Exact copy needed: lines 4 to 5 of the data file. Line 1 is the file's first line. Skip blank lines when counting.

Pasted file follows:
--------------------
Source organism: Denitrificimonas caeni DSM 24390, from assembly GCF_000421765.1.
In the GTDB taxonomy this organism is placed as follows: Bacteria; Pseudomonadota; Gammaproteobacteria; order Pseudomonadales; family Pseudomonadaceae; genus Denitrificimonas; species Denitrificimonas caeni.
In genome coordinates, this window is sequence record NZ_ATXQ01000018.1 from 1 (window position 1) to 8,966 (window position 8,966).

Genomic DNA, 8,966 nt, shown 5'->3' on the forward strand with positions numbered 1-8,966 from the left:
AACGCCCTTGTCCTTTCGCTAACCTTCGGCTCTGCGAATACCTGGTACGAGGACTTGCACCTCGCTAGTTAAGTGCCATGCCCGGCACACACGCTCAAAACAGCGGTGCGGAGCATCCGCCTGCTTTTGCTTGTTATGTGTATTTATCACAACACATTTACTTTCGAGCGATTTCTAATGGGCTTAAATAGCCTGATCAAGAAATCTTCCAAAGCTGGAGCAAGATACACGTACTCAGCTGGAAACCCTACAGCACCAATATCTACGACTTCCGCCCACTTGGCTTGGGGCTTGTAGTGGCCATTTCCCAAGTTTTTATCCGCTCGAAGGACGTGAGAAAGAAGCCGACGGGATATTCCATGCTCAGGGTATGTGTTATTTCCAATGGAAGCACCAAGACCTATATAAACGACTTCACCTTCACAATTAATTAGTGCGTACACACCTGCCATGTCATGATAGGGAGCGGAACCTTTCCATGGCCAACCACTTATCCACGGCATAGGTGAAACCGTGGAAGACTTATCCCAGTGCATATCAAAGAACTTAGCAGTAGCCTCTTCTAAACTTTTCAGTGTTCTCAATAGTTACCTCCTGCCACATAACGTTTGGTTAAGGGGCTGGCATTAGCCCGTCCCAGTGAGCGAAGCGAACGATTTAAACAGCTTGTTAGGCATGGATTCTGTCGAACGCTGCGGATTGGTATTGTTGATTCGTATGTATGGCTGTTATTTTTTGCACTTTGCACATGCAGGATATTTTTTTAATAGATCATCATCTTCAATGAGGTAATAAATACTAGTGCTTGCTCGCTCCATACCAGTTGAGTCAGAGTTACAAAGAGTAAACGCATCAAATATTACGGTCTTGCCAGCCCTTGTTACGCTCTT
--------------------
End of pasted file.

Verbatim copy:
Genomic DNA, 8,966 nt, shown 5'->3' on the forward strand with positions numbered 1-8,966 from the left:
AACGCCCTTGTCCTTTCGCTAACCTTCGGCTCTGCGAATACCTGGTACGAGGACTTGCACCTCGCTAGTTAAGTGCCATGCCCGGCACACACGCTCAAAACAGCGGTGCGGAGCATCCGCCTGCTTTTGCTTGTTATGTGTATTTATCACAACACATTTACTTTCGAGCGATTTCTAATGGGCTTAAATAGCCTGATCAAGAAATCTTCCAAAGCTGGAGCAAGATACACGTACTCAGCTGGAAACCCTACAGCACCAATATCTACGACTTCCGCCCACTTGGCTTGGGGCTTGTAGTGGCCATTTCCCAAGTTTTTATCCGCTCGAAGGACGTGAGAAAGAAGCCGACGGGATATTCCATGCTCAGGGTATGTGTTATTTCCAATGGAAGCACCAAGACCTATATAAACGACTTCACCTTCACAATTAATTAGTGCGTACACACCTGCCATGTCATGATAGGGAGCGGAACCTTTCCATGGCCAACCACTTATCCACGGCATAGGTGAAACCGTGGAAGACTTATCCCAGTGCATATCAAAGAACTTAGCAGTAGCCTCTTCTAAACTTTTCAGTGTTCTCAATAGTTACCTCCTGCCACATAACGTTTGGTTAAGGGGCTGGCATTAGCCCGTCCCAGTGAGCGAAGCGAACGATTTAAACAGCTTGTTAGGCATGGATTCTGTCGAACGCTGCGGATTGGTATTGTTGATTCGTATGTATGGCTGTTATTTTTTGCACTTTGCACATGCAGGATATTTTTTTAATAGATCATCATCTTCAATGAGGTAATAAATACTAGTGCTTGCTCGCTCCATACCAGTTGAGTCAGAGTTACAAAGAGTAAACGCATCAAATATTACGGTCTTGCCAGCCCTTGTTACGCTCTT